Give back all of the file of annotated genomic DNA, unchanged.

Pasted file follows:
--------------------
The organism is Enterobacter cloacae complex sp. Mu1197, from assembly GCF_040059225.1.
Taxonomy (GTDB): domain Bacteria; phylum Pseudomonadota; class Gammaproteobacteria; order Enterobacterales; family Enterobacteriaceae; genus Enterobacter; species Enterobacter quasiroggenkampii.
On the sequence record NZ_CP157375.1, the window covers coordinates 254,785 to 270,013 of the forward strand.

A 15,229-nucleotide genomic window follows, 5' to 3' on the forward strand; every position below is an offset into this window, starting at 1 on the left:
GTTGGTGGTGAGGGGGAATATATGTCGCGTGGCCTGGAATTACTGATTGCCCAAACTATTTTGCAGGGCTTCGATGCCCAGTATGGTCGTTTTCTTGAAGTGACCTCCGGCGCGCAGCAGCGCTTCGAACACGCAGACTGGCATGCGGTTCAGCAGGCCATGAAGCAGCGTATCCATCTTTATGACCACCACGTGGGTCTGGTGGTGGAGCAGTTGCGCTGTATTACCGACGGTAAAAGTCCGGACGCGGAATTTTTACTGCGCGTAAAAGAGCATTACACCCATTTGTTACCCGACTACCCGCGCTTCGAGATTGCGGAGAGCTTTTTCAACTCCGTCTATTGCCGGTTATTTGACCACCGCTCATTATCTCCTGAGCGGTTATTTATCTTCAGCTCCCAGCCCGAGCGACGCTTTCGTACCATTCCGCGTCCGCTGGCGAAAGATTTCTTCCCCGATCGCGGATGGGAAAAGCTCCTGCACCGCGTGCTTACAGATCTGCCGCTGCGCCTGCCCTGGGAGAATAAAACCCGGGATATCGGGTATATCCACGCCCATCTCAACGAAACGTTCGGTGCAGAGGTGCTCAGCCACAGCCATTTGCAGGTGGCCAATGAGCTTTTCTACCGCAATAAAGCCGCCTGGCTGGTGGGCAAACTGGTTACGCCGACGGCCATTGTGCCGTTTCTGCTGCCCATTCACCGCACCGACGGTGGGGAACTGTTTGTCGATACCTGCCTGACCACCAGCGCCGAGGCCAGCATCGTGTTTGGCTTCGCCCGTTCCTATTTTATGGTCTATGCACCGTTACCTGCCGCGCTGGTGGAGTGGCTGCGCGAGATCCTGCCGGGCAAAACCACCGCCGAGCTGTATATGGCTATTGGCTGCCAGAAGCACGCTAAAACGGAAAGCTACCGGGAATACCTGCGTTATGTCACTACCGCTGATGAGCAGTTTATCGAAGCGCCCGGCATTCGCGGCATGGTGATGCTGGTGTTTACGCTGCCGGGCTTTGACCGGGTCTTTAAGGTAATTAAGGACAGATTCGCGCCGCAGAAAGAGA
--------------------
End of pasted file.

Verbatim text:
The organism is Enterobacter cloacae complex sp. Mu1197, from assembly GCF_040059225.1.
Taxonomy (GTDB): domain Bacteria; phylum Pseudomonadota; class Gammaproteobacteria; order Enterobacterales; family Enterobacteriaceae; genus Enterobacter; species Enterobacter quasiroggenkampii.
On the sequence record NZ_CP157375.1, the window covers coordinates 254,785 to 270,013 of the forward strand.

A 15,229-nucleotide genomic window follows, 5' to 3' on the forward strand; every position below is an offset into this window, starting at 1 on the left:
GTTGGTGGTGAGGGGGAATATATGTCGCGTGGCCTGGAATTACTGATTGCCCAAACTATTTTGCAGGGCTTCGATGCCCAGTATGGTCGTTTTCTTGAAGTGACCTCCGGCGCGCAGCAGCGCTTCGAACACGCAGACTGGCATGCGGTTCAGCAGGCCATGAAGCAGCGTATCCATCTTTATGACCACCACGTGGGTCTGGTGGTGGAGCAGTTGCGCTGTATTACCGACGGTAAAAGTCCGGACGCGGAATTTTTACTGCGCGTAAAAGAGCATTACACCCATTTGTTACCCGACTACCCGCGCTTCGAGATTGCGGAGAGCTTTTTCAACTCCGTCTATTGCCGGTTATTTGACCACCGCTCATTATCTCCTGAGCGGTTATTTATCTTCAGCTCCCAGCCCGAGCGACGCTTTCGTACCATTCCGCGTCCGCTGGCGAAAGATTTCTTCCCCGATCGCGGATGGGAAAAGCTCCTGCACCGCGTGCTTACAGATCTGCCGCTGCGCCTGCCCTGGGAGAATAAAACCCGGGATATCGGGTATATCCACGCCCATCTCAACGAAACGTTCGGTGCAGAGGTGCTCAGCCACAGCCATTTGCAGGTGGCCAATGAGCTTTTCTACCGCAATAAAGCCGCCTGGCTGGTGGGCAAACTGGTTACGCCGACGGCCATTGTGCCGTTTCTGCTGCCCATTCACCGCACCGACGGTGGGGAACTGTTTGTCGATACCTGCCTGACCACCAGCGCCGAGGCCAGCATCGTGTTTGGCTTCGCCCGTTCCTATTTTATGGTCTATGCACCGTTACCTGCCGCGCTGGTGGAGTGGCTGCGCGAGATCCTGCCGGGCAAAACCACCGCCGAGCTGTATATGGCTATTGGCTGCCAGAAGCACGCTAAAACGGAAAGCTACCGGGAATACCTGCGTTATGTCACTACCGCTGATGAGCAGTTTATCGAAGCGCCCGGCATTCGCGGCATGGTGATGCTGGTGTTTACGCTGCCGGGCTTTGACCGGGTCTTTAAGGTAATTAAGGACAGATTCGCGCCGCAGAAAGAGA